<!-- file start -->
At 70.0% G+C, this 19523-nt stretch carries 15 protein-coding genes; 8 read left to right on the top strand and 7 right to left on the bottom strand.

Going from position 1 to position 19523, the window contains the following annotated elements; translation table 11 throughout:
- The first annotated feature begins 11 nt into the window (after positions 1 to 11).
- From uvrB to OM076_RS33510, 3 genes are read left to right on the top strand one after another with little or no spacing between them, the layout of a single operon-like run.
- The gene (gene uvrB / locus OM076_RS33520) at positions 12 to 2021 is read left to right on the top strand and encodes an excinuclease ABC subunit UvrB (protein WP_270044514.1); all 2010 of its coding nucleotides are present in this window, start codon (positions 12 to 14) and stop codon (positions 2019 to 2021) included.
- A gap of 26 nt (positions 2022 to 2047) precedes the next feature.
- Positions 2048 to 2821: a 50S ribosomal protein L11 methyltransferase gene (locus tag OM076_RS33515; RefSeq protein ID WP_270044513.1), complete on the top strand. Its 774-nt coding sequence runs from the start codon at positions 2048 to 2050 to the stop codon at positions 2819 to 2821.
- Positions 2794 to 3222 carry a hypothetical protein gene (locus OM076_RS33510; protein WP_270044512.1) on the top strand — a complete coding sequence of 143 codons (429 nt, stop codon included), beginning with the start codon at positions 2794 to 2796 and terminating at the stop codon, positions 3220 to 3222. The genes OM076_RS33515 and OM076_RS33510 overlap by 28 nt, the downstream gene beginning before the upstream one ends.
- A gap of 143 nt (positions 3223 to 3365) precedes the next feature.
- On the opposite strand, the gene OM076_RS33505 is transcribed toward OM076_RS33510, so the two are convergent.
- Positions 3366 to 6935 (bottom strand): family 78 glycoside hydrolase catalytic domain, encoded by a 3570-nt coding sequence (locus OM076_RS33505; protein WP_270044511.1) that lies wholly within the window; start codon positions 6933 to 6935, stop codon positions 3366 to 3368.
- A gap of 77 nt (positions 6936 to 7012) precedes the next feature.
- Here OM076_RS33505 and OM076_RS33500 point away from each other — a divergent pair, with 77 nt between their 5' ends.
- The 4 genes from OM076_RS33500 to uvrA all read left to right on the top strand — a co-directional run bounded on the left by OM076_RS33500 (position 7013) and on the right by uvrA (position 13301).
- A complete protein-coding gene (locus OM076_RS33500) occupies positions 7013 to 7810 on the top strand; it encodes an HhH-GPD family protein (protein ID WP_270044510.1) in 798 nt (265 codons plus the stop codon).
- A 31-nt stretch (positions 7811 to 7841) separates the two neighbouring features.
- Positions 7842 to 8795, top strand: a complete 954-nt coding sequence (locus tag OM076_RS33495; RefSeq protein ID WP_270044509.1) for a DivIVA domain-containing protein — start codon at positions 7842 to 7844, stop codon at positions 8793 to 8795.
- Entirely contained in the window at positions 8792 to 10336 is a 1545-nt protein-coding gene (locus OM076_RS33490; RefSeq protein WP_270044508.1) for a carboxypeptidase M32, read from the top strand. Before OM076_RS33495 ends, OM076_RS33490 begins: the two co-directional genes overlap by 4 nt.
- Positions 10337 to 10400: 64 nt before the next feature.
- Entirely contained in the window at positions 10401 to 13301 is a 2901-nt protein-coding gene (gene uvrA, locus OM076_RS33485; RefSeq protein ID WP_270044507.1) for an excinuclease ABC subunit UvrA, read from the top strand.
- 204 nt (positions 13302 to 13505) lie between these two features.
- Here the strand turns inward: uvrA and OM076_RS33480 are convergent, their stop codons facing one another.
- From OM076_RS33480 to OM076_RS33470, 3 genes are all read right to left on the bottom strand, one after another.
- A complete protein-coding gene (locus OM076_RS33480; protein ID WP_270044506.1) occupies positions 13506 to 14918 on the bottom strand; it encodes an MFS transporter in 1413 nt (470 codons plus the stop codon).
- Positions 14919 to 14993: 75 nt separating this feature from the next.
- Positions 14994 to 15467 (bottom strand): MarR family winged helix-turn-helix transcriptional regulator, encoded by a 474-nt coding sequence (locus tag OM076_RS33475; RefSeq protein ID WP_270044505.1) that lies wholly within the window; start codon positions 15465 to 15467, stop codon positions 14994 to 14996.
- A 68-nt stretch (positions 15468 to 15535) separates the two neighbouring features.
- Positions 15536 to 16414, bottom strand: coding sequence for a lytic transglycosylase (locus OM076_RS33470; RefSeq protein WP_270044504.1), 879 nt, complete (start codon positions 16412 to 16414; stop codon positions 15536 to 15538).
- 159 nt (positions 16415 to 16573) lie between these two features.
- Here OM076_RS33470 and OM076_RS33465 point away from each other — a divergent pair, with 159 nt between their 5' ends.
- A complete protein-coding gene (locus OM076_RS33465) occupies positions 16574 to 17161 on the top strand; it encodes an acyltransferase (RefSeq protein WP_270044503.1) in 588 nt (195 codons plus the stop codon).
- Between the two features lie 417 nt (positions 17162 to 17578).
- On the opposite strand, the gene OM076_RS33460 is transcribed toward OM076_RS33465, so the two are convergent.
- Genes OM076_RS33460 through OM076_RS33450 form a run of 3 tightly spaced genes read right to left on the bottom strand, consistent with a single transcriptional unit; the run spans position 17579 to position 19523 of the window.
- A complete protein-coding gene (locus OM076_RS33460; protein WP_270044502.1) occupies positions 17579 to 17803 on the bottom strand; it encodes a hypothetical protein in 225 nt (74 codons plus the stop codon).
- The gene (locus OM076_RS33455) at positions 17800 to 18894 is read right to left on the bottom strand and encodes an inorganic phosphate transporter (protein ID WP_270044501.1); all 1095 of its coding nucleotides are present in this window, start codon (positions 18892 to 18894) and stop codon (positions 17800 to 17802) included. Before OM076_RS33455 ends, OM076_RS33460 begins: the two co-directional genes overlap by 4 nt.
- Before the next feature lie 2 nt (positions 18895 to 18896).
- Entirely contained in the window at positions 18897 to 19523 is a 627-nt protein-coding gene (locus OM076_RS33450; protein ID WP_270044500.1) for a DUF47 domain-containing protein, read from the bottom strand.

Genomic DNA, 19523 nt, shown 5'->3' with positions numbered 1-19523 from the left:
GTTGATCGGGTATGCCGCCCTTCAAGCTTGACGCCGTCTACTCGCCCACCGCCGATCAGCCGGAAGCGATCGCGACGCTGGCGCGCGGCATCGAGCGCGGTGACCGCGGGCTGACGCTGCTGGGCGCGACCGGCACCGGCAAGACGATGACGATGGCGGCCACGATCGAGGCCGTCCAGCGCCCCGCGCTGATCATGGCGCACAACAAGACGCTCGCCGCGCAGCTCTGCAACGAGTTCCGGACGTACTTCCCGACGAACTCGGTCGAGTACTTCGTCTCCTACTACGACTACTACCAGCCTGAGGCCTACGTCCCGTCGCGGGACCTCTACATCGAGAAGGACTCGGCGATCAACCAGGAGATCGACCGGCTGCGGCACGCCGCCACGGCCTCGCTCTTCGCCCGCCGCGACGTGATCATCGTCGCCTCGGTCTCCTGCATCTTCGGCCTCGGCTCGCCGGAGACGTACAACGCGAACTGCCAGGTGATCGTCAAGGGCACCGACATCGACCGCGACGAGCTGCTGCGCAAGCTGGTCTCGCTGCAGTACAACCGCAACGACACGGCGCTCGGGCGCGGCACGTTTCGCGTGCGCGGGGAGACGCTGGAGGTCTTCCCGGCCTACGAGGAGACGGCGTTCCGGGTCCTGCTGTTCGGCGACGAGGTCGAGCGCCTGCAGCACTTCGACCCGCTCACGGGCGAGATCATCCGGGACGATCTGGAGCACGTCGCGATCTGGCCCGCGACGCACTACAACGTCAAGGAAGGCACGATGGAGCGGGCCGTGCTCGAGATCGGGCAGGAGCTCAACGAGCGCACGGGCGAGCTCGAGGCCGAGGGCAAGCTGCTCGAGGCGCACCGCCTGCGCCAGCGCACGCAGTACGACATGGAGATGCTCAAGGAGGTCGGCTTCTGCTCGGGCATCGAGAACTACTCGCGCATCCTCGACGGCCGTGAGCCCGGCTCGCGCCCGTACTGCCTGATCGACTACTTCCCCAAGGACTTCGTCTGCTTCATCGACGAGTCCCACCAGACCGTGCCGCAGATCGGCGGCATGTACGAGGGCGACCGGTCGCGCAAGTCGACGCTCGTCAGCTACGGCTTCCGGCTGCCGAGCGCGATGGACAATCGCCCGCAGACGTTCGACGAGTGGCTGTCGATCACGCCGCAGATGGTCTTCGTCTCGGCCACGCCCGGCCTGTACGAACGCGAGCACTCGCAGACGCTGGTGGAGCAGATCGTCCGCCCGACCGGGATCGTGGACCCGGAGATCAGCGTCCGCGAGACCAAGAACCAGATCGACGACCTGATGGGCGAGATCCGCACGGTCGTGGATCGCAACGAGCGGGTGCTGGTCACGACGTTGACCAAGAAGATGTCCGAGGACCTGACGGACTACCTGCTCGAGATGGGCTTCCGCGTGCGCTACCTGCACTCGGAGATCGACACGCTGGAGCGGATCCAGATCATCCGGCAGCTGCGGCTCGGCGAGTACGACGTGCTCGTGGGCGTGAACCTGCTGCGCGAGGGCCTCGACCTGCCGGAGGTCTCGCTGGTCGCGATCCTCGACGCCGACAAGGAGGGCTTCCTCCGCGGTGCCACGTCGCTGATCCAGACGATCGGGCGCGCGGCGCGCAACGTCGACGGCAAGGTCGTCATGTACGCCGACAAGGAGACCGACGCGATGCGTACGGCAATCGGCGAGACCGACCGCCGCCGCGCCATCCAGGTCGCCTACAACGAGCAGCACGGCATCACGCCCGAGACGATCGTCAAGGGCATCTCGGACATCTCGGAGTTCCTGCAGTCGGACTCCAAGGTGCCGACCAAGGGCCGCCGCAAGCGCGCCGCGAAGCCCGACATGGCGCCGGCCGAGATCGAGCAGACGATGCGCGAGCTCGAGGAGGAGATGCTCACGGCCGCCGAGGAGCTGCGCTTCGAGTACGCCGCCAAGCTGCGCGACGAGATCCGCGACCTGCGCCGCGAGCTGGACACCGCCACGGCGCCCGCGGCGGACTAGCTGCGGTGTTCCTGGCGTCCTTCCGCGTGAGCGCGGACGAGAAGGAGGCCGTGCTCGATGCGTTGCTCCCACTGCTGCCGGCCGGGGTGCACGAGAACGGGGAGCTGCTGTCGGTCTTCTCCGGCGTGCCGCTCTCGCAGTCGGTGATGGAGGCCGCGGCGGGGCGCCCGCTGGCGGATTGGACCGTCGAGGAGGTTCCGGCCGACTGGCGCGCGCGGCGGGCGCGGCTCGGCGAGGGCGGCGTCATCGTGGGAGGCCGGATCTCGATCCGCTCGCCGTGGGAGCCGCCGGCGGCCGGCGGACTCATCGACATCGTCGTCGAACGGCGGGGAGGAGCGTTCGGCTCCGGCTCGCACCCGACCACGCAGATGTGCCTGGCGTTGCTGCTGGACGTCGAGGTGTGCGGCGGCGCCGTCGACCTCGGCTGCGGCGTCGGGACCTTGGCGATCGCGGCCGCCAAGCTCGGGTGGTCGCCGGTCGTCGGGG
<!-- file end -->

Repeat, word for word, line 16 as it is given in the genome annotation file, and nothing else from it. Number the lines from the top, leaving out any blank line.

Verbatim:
- A 31-nt stretch (positions 7811 to 7841) separates the two neighbouring features.